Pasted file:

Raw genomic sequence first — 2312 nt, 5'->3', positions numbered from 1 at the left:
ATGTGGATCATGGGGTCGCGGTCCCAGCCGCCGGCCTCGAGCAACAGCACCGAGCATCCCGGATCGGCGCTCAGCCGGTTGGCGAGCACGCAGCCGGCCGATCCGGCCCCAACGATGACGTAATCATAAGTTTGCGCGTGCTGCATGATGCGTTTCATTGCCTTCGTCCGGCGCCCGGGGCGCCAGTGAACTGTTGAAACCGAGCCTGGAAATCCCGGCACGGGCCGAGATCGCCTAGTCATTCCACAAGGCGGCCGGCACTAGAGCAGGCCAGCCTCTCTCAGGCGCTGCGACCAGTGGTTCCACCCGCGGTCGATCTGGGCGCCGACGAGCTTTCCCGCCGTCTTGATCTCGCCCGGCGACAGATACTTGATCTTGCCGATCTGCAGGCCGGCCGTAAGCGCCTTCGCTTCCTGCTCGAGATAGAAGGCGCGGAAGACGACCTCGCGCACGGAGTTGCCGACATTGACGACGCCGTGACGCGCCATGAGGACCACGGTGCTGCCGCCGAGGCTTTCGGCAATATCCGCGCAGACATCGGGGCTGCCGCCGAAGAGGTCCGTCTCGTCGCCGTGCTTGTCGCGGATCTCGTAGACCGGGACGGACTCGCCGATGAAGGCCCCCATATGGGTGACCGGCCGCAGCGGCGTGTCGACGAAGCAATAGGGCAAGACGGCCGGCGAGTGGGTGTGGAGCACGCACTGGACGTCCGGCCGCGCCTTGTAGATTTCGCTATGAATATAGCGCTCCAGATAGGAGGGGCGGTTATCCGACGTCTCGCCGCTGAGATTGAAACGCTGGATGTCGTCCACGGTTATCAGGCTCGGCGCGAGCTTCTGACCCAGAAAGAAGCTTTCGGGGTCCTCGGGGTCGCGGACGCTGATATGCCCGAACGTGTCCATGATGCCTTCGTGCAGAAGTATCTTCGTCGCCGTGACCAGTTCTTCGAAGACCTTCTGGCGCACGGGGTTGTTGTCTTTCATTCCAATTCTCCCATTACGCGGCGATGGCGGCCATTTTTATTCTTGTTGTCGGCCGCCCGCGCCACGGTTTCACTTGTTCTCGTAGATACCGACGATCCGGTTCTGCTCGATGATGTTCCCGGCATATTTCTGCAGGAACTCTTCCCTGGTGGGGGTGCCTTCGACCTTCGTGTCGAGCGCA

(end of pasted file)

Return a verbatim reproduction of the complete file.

Raw genomic sequence first — 2312 nt, 5'->3', positions numbered from 1 at the left:
ATGTGGATCATGGGGTCGCGGTCCCAGCCGCCGGCCTCGAGCAACAGCACCGAGCATCCCGGATCGGCGCTCAGCCGGTTGGCGAGCACGCAGCCGGCCGATCCGGCCCCAACGATGACGTAATCATAAGTTTGCGCGTGCTGCATGATGCGTTTCATTGCCTTCGTCCGGCGCCCGGGGCGCCAGTGAACTGTTGAAACCGAGCCTGGAAATCCCGGCACGGGCCGAGATCGCCTAGTCATTCCACAAGGCGGCCGGCACTAGAGCAGGCCAGCCTCTCTCAGGCGCTGCGACCAGTGGTTCCACCCGCGGTCGATCTGGGCGCCGACGAGCTTTCCCGCCGTCTTGATCTCGCCCGGCGACAGATACTTGATCTTGCCGATCTGCAGGCCGGCCGTAAGCGCCTTCGCTTCCTGCTCGAGATAGAAGGCGCGGAAGACGACCTCGCGCACGGAGTTGCCGACATTGACGACGCCGTGACGCGCCATGAGGACCACGGTGCTGCCGCCGAGGCTTTCGGCAATATCCGCGCAGACATCGGGGCTGCCGCCGAAGAGGTCCGTCTCGTCGCCGTGCTTGTCGCGGATCTCGTAGACCGGGACGGACTCGCCGATGAAGGCCCCCATATGGGTGACCGGCCGCAGCGGCGTGTCGACGAAGCAATAGGGCAAGACGGCCGGCGAGTGGGTGTGGAGCACGCACTGGACGTCCGGCCGCGCCTTGTAGATTTCGCTATGAATATAGCGCTCCAGATAGGAGGGGCGGTTATCCGACGTCTCGCCGCTGAGATTGAAACGCTGGATGTCGTCCACGGTTATCAGGCTCGGCGCGAGCTTCTGACCCAGAAAGAAGCTTTCGGGGTCCTCGGGGTCGCGGACGCTGATATGCCCGAACGTGTCCATGATGCCTTCGTGCAGAAGTATCTTCGTCGCCGTGACCAGTTCTTCGAAGACCTTCTGGCGCACGGGGTTGTTGTCTTTCATTCCAATTCTCCCATTACGCGGCGATGGCGGCCATTTTTATTCTTGTTGTCGGCCGCCCGCGCCACGGTTTCACTTGTTCTCGTAGATACCGACGATCCGGTTCTGCTCGATGATGTTCCCGGCATATTTCTGCAGGAACTCTTCCCTGGTGGGGGTGCCTTCGACCTTCGTGTCGAGCGCA